Count Gottfried von Bismarck-Schönhausen (9 March 1901 – 14 September 1949) was a German politician and German Resistance figure. Born in Berlin, Bismarck was a grandson of the Chancellor Otto von Bismarck.He was a member of the Nazi Party and in 1933 he was elected to the Reichstag as a Nazi member. In 1935 he became chairman of the regional council (Regierungspräsident) for Stettin, and later also for Potsdam. In 1937 he married a cousin, Countess Melanie Hoyos, in Vienna. By 1944 he held the rank of Brigadeführer (Brigade Leader/Major General) in the SS. From 1942, however, Bismarck had been opposed to the continuation of World War II, and had made contact with other members of the German aristocracy who were working against the Nazi regime – such as the Berlin police chief Wolf-Heinrich Graf von Helldorf, Colonel Claus Graf von Stauffenberg, and General Friedrich Olbricht – with the aim of starting negotiations with the western Allies. He was aware of preparations for the 20 July plot to assassinate Adolf Hitler, but was not directly involved in it.After the failure of the plot, Bismarck's connections to the plotters were discovered.[1] He was expelled from the SS and from the Reichstag. Because of his famous name and many powerful connections, however, he escaped the fate of most of the active plotters. He was not arrested until August and he was not tortured. In October he was acquitted of the charges against him by the People's Court, but was nevertheless sent to Sachsenhausen concentration camp, where he was relatively well treated. He was liberated by Soviet forces in April 1945. In September 1949 Bismarck and his wife were killed in a car accident


Godfrey, Count Palatine of Lotharingia (c. 905 – 1 Jun aft. 949) was count of the Jülichgau from at least 924 to 936 and probably even until 949. He was the son of Gerhard I of Metz and Oda of Saxony, a daughter of Otto I, Duke of Saxony from the family of the Liudolfings, and thus a nephew of King Henry the Fowler. Moreover, he was the younger brother of Wigfried, who was archbishop of Cologne from 924 to 953 and arch-chancellor of his cousin King Otto I from 941.It is thought that his wife Ermentrude (b. 908/9), was the eldest daughter of Charles the Simple, who probably owned the Duchy of Lorraine at the time and was thus his liege lord. The couple had 5 children.

Godfrey I (died 1002), called the Prisoner or the Captive (le Captif), sometimes the Old (le Vieux), was the count of Bidgau and Methingau from 959 and the sovereign count of VerdunHe was the son of Gozlin, Count of Bidgau and Methingau, and Oda of Metz. In 963, he married Matilda, daughter of Herman, Duke of Saxony, of the Billung family, a widow of Baldwin III of Flanders. They had issue.

Godfrey II (965–1023), called the Childless, son of Godfrey I, Count of Verdun, was the duke of Lower Lorraine after the death in 1012 of the Carolingian Otto, who left no sons.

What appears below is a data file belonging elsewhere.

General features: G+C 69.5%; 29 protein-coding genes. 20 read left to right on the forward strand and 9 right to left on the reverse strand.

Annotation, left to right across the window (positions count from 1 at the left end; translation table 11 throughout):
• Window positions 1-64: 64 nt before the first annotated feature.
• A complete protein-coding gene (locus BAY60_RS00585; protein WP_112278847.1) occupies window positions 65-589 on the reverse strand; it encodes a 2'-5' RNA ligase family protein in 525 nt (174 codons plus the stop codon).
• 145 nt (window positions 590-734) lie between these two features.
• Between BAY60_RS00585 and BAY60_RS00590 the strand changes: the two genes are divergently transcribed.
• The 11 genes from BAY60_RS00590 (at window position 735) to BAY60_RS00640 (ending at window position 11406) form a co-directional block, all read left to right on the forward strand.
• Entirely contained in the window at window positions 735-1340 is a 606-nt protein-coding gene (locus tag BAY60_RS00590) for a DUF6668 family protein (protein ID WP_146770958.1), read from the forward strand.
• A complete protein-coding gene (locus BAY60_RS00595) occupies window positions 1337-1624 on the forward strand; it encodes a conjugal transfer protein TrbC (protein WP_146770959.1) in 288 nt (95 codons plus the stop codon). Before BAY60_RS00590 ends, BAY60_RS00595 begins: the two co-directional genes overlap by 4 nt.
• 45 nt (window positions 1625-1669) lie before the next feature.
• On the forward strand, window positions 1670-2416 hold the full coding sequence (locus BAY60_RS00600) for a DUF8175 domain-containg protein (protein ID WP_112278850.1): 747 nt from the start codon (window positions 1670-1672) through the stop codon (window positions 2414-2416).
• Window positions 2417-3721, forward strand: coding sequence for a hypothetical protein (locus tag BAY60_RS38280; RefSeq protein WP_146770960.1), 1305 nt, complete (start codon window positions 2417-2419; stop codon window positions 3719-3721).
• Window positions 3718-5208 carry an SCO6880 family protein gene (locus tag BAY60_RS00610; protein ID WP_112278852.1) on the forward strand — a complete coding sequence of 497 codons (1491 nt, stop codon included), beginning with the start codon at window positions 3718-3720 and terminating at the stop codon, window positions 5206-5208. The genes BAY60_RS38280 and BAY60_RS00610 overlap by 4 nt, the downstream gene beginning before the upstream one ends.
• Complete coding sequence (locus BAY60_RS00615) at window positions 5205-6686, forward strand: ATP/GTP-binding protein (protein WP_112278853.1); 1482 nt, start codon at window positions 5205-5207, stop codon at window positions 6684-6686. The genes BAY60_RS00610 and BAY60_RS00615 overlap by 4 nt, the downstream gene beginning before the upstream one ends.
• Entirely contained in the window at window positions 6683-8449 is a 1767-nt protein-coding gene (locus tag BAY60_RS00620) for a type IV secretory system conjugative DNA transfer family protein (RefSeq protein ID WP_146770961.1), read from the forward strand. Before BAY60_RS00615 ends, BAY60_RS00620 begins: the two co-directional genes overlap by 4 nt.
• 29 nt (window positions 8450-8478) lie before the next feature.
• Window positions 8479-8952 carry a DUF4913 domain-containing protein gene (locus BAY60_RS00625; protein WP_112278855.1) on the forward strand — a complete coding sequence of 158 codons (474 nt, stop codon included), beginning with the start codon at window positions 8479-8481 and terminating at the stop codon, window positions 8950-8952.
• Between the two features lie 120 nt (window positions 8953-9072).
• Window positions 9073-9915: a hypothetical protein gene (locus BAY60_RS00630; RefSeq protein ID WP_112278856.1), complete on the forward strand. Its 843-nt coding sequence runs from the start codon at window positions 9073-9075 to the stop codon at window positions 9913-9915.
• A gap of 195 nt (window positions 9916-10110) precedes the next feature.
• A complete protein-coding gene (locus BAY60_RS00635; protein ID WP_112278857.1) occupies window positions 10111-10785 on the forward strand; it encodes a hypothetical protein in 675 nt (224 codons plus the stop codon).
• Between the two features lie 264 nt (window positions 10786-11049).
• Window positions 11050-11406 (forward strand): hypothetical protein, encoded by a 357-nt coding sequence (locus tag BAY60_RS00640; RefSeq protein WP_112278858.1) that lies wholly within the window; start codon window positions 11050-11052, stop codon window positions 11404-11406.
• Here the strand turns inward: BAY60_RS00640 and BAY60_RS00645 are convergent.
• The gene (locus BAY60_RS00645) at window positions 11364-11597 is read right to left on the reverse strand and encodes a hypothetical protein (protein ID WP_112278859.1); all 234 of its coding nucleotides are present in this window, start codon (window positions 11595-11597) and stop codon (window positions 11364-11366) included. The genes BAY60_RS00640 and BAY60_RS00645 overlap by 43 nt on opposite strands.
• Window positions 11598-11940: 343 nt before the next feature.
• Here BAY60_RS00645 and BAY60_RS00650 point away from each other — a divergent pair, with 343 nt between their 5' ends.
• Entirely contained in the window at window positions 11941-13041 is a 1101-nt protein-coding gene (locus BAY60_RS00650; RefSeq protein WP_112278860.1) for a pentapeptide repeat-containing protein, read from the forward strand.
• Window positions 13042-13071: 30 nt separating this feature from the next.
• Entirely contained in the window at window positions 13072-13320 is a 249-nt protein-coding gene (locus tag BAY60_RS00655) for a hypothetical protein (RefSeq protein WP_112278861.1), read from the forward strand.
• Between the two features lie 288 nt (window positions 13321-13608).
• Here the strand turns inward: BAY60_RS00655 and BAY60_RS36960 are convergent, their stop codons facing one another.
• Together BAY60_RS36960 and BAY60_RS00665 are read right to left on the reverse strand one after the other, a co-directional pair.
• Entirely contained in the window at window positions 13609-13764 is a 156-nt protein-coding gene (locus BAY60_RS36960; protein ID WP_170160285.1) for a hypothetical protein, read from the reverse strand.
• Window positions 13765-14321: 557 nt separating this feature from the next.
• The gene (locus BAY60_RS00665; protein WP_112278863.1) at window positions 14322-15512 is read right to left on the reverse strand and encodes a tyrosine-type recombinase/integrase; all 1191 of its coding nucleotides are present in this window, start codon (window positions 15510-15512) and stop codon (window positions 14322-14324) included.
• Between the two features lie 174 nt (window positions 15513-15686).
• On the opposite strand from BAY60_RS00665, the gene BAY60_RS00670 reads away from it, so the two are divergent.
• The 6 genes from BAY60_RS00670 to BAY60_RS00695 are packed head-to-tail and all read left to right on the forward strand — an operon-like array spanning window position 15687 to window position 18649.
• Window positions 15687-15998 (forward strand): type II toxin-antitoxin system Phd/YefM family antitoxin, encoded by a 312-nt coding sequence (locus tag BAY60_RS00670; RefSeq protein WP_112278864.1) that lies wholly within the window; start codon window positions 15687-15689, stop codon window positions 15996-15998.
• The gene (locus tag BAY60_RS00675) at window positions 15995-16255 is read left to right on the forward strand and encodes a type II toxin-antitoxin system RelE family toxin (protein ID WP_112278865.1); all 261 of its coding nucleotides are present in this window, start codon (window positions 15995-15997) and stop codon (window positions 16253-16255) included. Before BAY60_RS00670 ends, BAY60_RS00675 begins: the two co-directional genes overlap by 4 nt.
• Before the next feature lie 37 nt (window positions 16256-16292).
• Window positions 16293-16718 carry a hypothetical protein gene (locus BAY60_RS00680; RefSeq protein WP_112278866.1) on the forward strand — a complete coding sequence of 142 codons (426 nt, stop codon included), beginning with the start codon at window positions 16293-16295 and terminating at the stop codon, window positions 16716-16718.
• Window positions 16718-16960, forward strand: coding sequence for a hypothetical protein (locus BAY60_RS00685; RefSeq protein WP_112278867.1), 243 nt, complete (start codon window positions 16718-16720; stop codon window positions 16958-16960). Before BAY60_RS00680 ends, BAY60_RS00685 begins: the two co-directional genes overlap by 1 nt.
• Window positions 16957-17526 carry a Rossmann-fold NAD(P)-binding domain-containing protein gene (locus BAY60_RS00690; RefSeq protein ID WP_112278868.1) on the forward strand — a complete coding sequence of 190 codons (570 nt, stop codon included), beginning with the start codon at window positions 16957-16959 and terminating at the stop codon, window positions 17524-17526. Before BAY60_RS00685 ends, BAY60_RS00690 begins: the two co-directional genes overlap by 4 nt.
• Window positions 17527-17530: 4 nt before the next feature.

Godfrey III (c. 997–1069), called the Bearded, was the eldest son of Gothelo I, Duke of Upper and Lower Lorraine. By inheritance, he was Count of Verdun and he became Margrave of Antwerp as a vassal of the Duke of Lower Lorraine. In 1053, his first wife Doda having died, Godfrey remarried Beatrice of Bar, the widow of Boniface III of Tuscany and mother of Matilda, Boniface's heir.By Doda, possibly a daughter of her namesake Dada and Manasses II of Rethel he had 4 children.

Godfrey IV (died 26 or 27 February 1076), known as the Hunchback, was a son of Godfrey the Bearded, whom he succeeded as Duke of Lower Lorraine in 1069, and DodaIn the year of his succession, he married Margravine Matilda of Tuscany, daughter of his stepmother Beatrice of Bar, and thus became margrave of Tuscany. Godfrey and Matilda had only one child, Beatrice, who was born in 1071 and died the same year. From 1071 on, Godfrey lived apart from his wife. The two spouses were on opposite sides in the Investiture Controversy: Matilda was a partisan of Pope Gregory VII and Godfrey of Emperor Henry IV.

Godfrey of Bouillon (French: Godefroy, Dutch: Godfried, German: Gottfried, Latin: Godefridus Bullionensis)(18 September 1060 – 18 July 1100) was one of the leaders of the First Crusade. He was the first ruler of the Kingdom of Jerusalem from 1099 to 1100. He apparently avoided using the title of king, choosing instead that of princeps

Godfrey I (died 964) was the count of Hainault from 958 and margrave or vice-duke of Lower Lorraine from 959, when that duchy was divided by Duke Bruno, who remained duke until his death in 965. Godfrey was the son of Godfrey, Count Palatine of Lotharingia, and Ermentrude. He was a sixth generation descendant of Charlemagne and was related, through blood and marriages, to the most important royal families in Europe.

Godfrey I (German: Gottfried, Dutch: Godfried)(c. 1060 - 25 January 1139), called the Bearded, the Courageous, or the Great, was the landgrave of Brabant, and count of Brussels and Leuven (Louvain) from 1095 to his death and duke of Lower Lorraine from 1106 to 1129. He was also margrave of Antwerp from 1106 to his death.Godfrey was the son of Henry II (c. 1020–1078) and Adela of Orthen (or Betuwe), a daughter of Count Everard of Orthen. He succeeded his brother Henry III who died wounded in a tournament in 1095, and only had young daughters. His widow Gertrude married Theodoric II, Duke of (upper) Lorraine. He married Ida of Chiny (1078–1117), daughter of Otto II, Count of Chiny, (c. 1065 – after 1131) and Adelaide of Namur. They had several children.


Godfrey II (c. 1110 – 13 June 1142) was the count of Louvain, landgrave of Brabant by inheritance from 23 January 1139. He was the son of Godfrey I and Ida of Chiny. He was also the duke of Lower Lorraine (as Godfrey VII), and as such also margrave of Antwerp, by appointment in 1139 after the death of Duke Waleran.He married Luitgarde, daughter of Berengar II of Sulzbach and sister of Gertrude von Sulzbach, wife of Conrad III of Germany, and Bertha, wife of Manuel I Comnenus, the Byzantine emperor. He was succeeded by his son Godfrey III in both the counties and the duchy.